HER­BAL HEAL­ING

Ease Gas with Herbs Botan­i­cal so­lu­tions for ex­cess gas and diges­tive dis­tress.

Amazing Wellness - - CONTENTS - By Karta Purkh Singh Khalsa, DN-C, RH

Let’s get some­thing straight. e word bloat­ing? It’s the word du jour, and I hear it a lot. e thing is, most peo­ple who com­plain about ab­dom­i­nal bloat­ing don’t know that gas (not just wa­ter re­ten­tion) is a ma­jor cause. is “bloat” is any ab­nor­mal swelling, or in­crease in di­am­e­ter, of the ab­dom­i­nal area.

A gut full of gas may sound triv­ial, but that con­stant pres­sure and re­sult­ing ab­dom­i­nal pain can be among the most an­noy­ing symp­toms a per­son can en­dure. It pales next to a brain tu­mor, but it can sure ruin a good day.

Gas can form any­where in the diges­tive tract, but it largely comes from bac­te­rial action in the large in­tes­tine, as a byprod­uct of fer­men­ta­tion.

ose bugs live o our waste. So if undi­gested car­bo­hy­drates make their way to the bac­te­rial home­land, the mi­crobes break them down to sim­pler com­pounds, in­clud­ing some in gaseous form. Cer­tain herbs can stim­u­late the se­cre­tion of diges­tive juices that as­sist the body in di­ges­tion and can help to al­le­vi­ate gas.

PARS­LEY-FAM­ILY HERBS

e pars­ley fam­ily is fa­mous for its col­lec­tion of gas­sup­press­ing seeds—think fen­nel, cumin, dill, co­rian­der, anise, and car­away. e the­ory is that the abun­dant es­sen­tial oils in th­ese seeds bump up diges­tive juices, and may also kill bad bac­te­ria.

In my mind, fen­nel is the world cham­pion. In a re­cent Ital­ian study, fen­nel and co­rian­der were both found to be nat­u­ral bac­te­ri­cides. A 2016 study found that anet­hole, a ma­jor con­stituent in fen­nel seed, re­stored de­layed gas­tric emp­ty­ing. In another trial, 95 per­cent of study par­tic­i­pants tak­ing an her­bal mix­ture con­tain­ing fen­nel, as well as dan­de­lion, St. John’s wort, le­mon balm, and cal­en­dula, ex­pe­ri­enced com­plete re­lief of col­i­tis symp­toms, in­clud­ing ab­dom­i­nal pain and cramp­ing, within two weeks.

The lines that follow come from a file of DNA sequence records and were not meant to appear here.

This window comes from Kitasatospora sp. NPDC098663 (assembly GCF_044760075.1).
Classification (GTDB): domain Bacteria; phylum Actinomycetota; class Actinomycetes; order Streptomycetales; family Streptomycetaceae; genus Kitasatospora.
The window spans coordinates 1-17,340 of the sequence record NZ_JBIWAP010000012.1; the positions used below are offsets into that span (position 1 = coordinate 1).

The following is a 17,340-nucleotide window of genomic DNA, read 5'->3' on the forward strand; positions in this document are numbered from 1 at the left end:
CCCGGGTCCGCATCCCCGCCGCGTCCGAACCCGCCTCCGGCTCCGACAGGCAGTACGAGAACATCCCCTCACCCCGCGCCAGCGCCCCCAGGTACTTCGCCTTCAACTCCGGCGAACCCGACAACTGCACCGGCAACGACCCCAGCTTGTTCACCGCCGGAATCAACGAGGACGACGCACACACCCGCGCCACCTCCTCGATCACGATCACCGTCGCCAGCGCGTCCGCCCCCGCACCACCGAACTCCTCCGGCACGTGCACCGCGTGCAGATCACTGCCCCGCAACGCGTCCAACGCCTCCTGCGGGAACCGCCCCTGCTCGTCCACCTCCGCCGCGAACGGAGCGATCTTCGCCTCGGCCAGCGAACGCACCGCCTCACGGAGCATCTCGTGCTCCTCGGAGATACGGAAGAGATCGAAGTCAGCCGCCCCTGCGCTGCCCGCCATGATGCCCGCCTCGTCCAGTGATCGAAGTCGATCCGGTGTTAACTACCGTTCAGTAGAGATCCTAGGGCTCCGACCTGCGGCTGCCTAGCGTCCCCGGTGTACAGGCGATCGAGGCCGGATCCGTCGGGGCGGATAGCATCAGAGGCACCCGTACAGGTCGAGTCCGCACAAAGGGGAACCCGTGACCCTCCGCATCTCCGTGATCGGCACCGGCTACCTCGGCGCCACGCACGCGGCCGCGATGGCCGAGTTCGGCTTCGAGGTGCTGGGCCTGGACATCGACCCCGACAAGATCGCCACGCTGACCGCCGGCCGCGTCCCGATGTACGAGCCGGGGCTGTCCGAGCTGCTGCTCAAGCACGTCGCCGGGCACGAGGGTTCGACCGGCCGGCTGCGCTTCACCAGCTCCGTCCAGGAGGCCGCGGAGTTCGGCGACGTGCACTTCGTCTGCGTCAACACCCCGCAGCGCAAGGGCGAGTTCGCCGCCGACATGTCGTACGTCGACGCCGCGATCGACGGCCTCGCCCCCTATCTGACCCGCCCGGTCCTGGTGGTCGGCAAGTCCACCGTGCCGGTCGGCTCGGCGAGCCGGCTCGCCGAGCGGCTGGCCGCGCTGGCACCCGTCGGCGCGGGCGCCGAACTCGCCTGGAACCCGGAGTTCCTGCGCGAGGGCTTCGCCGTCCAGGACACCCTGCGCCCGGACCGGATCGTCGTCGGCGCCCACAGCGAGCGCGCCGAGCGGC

Use fen­nel, or any of th­ese pars­ley fam­ily seeds, by tak­ing them in cap­sules, tablets, or tinc­tures; or chew­ing the whole seeds or drink­ing as a tea as needed.

GIN­GER

Gin­ger, a warm­ing herb, is a

rst-aid kit on a plate. is time-tested rem­edy is used by nearly ev­ery cul­ture in the world as a treat­ment for gas. It re­duces gut spasms, ab­sorbs and neu­tral­izes tox­ins in the GI tract, and boosts diges­tive juice se­cre­tion, in­clud­ing bile and saliva. A re­cent pa­per re­ported that gin­ger en­hanced fat di­ges­tion by stim­u­lat­ing bile and pan­cre­atic li­pase en­zymes. is spicy root con­tains con­stituents that soothe the gut and aid di­ges­tion.

Pre­pare a tea and drink af­ter a large meal to ease dis­com­fort. Drink three times a day, or as much as needed to lessen the bloat­ing. I also rec­om­mend tak­ing gin­ger in cap­sules and tinc­tures.

BLACK PEP­PER

On the whole, warm­ing herbs re­duce gas and bloat­ing, and black pep­per is an ex­cel­lent ex­am­ple. It is one of the most val­ued herbs in Asia. Piper­ine, a main ac­tive con­stituent, has a rep­u­ta­tion for in­creas­ing bioavail­abil­ity and ab­sorp­tion of nu­tri­ents. It works in part by in­creas­ing in­testi­nal motil­ity, which is known to re­duce gas. It is of­ten com­bined with long pep­per, a close rel­a­tive. Long pep­per tends to mois­tur­ize tis­sues, such those in the diges­tive tract, while black pep­per tends to re­duce ex­cess mois­ture. Use black pep­per in tea or cap­sules. Start with 500 mg per meal and in­crease with each meal un­til you have banned the bloat.

Chew­ing whole fen­nel seeds or drink­ing a tea made from fen­nel seeds can help to al­le­vi­ate gas and bloat­ing.

Karta Purkh Singh Khalsa, DN-C, RH, spe­cial­izes in Ayurveda and herbal­ism, and has more than 40 years of ex­pe­ri­ence in holis­tic medicine. His web­site is kp­khalsa.com.

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